On the Ascension of Christ

Seventh Sunday of Pascha: First Ecumenical Council
Acts 20:16-36; John 17:1-13

Glory be to God the Father, to the Son, and to the Holy Spirit. Amen.

Today, on the seventh Sunday of Pascha, we commemorate the 318 God-bearing fathers who gathered at Nicea in 325AD to set the record straight that Jesus Christ, the Creator of the ends of the earth, is God the Word and always has been.

Today is also the fourth day of the Feast of the Ascension of Christ. This feast, like most great Feasts of the Church, has an “octave,” that is, it lasts seven days and then on the eighth day we give up the feast. So we’ll keep singing Ascension songs – and not saying the prayer “O heavenly King” to the Holy Spirit – until this coming Friday, the leave-taking of Ascension and the day before Pentecost Eve.

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You know, the ascension of Christ is not an epilogue to the four Gospels. We’ve walked a road of repentance through Lent, we’ve grieved together with the Mother of God at the Cross of the Lord, we’ve celebrated with the apostles the joy beyond reason of the Resurrection. And now it’s Ascensiontide, which can seem like an afterthought. There are no Ascension eggs, no Ascension Day Parade, and most of us did not get the day off.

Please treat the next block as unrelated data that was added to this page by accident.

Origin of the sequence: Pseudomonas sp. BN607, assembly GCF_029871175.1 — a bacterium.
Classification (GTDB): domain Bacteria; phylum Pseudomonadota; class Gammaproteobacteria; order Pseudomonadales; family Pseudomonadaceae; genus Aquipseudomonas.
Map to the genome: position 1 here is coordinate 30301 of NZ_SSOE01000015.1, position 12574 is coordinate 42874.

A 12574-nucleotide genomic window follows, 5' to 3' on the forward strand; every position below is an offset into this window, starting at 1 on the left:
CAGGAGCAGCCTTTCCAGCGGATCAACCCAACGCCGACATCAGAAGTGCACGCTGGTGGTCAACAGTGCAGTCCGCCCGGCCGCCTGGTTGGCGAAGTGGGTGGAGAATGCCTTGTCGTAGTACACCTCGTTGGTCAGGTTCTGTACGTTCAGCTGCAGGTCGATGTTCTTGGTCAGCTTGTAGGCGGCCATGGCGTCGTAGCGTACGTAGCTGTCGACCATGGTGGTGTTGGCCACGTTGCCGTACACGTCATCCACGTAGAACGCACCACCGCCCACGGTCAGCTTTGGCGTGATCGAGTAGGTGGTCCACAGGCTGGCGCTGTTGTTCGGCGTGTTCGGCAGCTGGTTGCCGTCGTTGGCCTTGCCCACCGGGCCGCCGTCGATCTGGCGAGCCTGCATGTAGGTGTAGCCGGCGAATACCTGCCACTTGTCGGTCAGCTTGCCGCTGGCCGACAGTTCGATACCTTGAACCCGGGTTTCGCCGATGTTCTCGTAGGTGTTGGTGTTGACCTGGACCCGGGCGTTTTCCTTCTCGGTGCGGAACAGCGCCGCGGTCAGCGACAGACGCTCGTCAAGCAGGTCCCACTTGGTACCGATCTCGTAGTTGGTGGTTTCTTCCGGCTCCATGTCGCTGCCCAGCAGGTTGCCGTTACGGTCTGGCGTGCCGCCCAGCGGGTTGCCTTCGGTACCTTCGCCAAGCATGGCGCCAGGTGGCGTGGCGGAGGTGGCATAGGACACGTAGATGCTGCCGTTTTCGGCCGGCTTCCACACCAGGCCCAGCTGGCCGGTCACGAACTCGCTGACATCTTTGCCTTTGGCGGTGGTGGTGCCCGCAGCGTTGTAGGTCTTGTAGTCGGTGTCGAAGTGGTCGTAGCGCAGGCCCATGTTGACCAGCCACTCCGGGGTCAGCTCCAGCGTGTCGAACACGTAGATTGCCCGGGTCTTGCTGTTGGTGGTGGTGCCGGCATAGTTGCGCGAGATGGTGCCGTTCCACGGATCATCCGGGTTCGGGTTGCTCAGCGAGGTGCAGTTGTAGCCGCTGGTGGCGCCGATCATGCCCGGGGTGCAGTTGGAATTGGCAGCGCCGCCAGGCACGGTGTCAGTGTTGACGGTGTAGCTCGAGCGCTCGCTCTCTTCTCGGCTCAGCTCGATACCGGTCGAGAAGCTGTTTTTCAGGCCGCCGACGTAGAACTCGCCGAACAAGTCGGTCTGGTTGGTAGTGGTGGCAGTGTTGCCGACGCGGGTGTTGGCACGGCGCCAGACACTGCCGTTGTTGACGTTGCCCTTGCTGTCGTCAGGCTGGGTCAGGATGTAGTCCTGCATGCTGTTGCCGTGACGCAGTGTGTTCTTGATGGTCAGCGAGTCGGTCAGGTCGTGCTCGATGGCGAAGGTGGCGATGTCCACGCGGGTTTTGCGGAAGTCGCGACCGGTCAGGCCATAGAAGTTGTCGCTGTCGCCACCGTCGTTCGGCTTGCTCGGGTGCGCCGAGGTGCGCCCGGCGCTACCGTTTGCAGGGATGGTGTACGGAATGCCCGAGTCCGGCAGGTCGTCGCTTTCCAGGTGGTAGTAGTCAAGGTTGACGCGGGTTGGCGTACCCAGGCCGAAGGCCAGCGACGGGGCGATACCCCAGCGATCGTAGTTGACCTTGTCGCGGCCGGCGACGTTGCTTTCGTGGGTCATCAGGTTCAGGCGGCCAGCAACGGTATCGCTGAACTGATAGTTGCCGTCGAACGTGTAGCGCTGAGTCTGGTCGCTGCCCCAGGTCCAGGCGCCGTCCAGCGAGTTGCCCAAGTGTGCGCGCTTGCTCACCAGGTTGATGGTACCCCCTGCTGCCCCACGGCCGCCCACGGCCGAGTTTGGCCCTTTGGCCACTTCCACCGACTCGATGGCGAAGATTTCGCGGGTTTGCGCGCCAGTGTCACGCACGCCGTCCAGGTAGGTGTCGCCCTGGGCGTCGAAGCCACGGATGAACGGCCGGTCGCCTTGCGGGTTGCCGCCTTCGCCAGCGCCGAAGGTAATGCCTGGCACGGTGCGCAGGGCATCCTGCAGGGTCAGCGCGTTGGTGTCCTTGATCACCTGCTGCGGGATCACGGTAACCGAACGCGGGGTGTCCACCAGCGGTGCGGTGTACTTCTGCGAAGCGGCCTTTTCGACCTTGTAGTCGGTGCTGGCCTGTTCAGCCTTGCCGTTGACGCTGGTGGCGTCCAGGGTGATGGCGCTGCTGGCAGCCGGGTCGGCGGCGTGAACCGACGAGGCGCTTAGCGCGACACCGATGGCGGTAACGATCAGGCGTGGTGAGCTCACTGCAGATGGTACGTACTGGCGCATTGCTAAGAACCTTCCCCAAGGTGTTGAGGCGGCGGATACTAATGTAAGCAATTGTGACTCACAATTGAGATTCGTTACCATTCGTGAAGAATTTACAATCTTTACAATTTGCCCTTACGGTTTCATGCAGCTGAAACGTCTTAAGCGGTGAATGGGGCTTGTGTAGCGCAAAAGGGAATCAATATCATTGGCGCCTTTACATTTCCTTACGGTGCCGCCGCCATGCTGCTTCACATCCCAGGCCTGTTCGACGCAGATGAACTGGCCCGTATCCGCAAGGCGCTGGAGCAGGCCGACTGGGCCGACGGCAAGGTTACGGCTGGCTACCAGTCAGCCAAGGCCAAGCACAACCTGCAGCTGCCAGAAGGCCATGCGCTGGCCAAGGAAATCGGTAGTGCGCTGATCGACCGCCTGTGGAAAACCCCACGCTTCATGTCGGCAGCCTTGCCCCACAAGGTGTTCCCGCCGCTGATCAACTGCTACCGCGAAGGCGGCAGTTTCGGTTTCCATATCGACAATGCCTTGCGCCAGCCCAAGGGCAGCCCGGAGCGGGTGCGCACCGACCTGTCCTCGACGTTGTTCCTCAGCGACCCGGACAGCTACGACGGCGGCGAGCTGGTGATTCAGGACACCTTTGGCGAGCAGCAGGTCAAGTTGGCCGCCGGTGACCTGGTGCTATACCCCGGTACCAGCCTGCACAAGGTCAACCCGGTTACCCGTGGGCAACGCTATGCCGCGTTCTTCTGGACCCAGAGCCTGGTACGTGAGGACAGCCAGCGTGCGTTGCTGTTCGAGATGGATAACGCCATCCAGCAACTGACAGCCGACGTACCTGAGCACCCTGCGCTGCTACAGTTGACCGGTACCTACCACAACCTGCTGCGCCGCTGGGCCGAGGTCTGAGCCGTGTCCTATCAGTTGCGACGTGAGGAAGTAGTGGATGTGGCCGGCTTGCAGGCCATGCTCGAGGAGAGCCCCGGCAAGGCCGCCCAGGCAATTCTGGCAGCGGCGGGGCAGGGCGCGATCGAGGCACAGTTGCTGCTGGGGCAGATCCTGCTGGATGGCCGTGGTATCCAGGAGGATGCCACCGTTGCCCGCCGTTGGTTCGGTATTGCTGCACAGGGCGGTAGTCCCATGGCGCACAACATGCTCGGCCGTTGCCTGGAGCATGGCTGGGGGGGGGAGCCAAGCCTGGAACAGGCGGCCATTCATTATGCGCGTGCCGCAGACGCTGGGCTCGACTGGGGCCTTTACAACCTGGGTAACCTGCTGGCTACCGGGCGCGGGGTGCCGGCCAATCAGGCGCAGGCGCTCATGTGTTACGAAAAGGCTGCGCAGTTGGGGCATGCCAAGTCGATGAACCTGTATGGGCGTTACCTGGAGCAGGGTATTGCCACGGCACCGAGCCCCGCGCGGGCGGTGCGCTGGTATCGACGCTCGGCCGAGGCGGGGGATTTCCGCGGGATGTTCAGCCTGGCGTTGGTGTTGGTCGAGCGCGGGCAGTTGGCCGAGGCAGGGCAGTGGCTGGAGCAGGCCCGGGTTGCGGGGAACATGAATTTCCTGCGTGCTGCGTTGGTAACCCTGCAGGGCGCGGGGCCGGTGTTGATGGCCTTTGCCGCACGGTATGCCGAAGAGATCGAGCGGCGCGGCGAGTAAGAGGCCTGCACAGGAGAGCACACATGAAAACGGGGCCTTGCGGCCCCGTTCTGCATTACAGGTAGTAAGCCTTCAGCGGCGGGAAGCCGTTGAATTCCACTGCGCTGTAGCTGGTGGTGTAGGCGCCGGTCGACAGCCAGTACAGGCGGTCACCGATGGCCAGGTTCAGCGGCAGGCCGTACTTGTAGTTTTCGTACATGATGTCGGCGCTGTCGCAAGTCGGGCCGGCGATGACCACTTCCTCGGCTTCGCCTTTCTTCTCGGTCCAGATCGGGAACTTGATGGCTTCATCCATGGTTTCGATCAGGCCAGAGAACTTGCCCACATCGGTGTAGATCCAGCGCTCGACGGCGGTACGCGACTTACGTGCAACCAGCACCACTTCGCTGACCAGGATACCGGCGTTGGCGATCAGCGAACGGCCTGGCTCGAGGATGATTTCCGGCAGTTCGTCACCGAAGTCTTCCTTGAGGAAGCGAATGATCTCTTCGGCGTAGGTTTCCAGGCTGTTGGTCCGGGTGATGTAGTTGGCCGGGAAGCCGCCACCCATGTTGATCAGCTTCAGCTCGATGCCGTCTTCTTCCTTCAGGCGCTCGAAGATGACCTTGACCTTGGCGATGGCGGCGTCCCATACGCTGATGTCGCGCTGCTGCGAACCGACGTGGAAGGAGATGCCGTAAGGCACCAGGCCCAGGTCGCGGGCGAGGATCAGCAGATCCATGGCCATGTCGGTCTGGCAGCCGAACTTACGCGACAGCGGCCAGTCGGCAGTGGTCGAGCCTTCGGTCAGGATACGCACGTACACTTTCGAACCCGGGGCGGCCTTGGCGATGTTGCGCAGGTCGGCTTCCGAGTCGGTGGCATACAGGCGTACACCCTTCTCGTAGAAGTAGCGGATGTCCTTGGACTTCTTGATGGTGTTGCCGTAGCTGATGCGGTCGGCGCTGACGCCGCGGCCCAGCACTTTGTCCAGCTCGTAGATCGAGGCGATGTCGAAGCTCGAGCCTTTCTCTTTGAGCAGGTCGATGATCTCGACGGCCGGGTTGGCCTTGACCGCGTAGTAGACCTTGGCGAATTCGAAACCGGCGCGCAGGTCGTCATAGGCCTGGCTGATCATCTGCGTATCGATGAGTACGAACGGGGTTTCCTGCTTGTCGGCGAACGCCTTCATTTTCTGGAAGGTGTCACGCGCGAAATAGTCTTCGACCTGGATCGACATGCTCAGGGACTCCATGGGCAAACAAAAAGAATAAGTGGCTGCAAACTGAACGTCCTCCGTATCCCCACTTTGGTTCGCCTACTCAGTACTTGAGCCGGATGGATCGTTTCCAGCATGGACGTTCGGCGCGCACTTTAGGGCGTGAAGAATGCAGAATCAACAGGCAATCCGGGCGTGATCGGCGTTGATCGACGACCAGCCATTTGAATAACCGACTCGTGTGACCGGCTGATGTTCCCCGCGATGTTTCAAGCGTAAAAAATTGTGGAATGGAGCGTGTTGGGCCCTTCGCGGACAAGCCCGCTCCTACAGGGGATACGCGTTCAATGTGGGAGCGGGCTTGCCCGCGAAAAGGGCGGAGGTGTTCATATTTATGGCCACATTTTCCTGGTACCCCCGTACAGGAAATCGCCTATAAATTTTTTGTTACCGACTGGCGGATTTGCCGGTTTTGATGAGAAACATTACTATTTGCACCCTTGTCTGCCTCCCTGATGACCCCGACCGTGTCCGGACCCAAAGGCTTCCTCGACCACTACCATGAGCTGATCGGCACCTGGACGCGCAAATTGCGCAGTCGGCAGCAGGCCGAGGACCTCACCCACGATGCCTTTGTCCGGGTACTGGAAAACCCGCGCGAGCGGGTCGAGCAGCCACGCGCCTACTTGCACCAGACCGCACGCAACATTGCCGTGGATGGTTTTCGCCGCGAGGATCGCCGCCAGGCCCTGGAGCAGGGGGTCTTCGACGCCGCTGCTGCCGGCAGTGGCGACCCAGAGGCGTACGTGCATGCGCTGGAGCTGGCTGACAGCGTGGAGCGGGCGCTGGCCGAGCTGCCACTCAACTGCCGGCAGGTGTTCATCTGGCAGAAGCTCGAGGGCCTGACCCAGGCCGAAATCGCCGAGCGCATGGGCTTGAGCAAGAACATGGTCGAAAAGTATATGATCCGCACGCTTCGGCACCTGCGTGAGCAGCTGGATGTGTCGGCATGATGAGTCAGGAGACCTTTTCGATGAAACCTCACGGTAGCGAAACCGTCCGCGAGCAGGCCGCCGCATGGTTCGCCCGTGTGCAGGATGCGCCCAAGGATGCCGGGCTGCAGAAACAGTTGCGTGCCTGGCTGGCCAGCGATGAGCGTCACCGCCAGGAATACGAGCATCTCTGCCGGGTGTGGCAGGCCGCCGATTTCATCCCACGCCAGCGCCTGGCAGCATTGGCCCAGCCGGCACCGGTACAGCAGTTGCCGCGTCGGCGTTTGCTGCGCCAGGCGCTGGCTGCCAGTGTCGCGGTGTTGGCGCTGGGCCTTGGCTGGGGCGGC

But the Ascension is the peak and climax of the Resurrection story. We’ll see why in a minute. Here are a few facts we need to know about the Ascension of Christ:

First, the Lord Jesus Christ continues his work after the ascension.

The Apostle Luke begins the Acts of the Apostles by saying, “In the first book, O Theophilus, I have dealt with all that Jesus began to do and teach, until the day when he was taken up…” The small but important word began signals that the Lord’s ascension does not mark the end, but the continuation of his work as Lord and King. Luke’s second book is “all that Jesus began to do and teach… Part 2.” So instead of “the Acts of the Apostles,” maybe a better title would be, “the Acts of the Lord,” which he works from his throne of mercy and glory in the heavens, according to his will, through his people, by the Holy Spirit, for the accomplishment of the divine dispensation.

Second: The ascended Lord Jesus Christ sends the Holy Spirit to his people.

After his resurrection the Lord told his apostles, “I am sending the promise of my Father upon you. But stay in the city until you are clothed with power from on high” (Luke 24:49.) In his Pentecost sermon Peter explains, “Being therefore exalted at the right hand of God, and having received from the Father the promise of the Holy Spirit, he has poured out what you yourselves are seeing and hearing” (Acts 2:33.)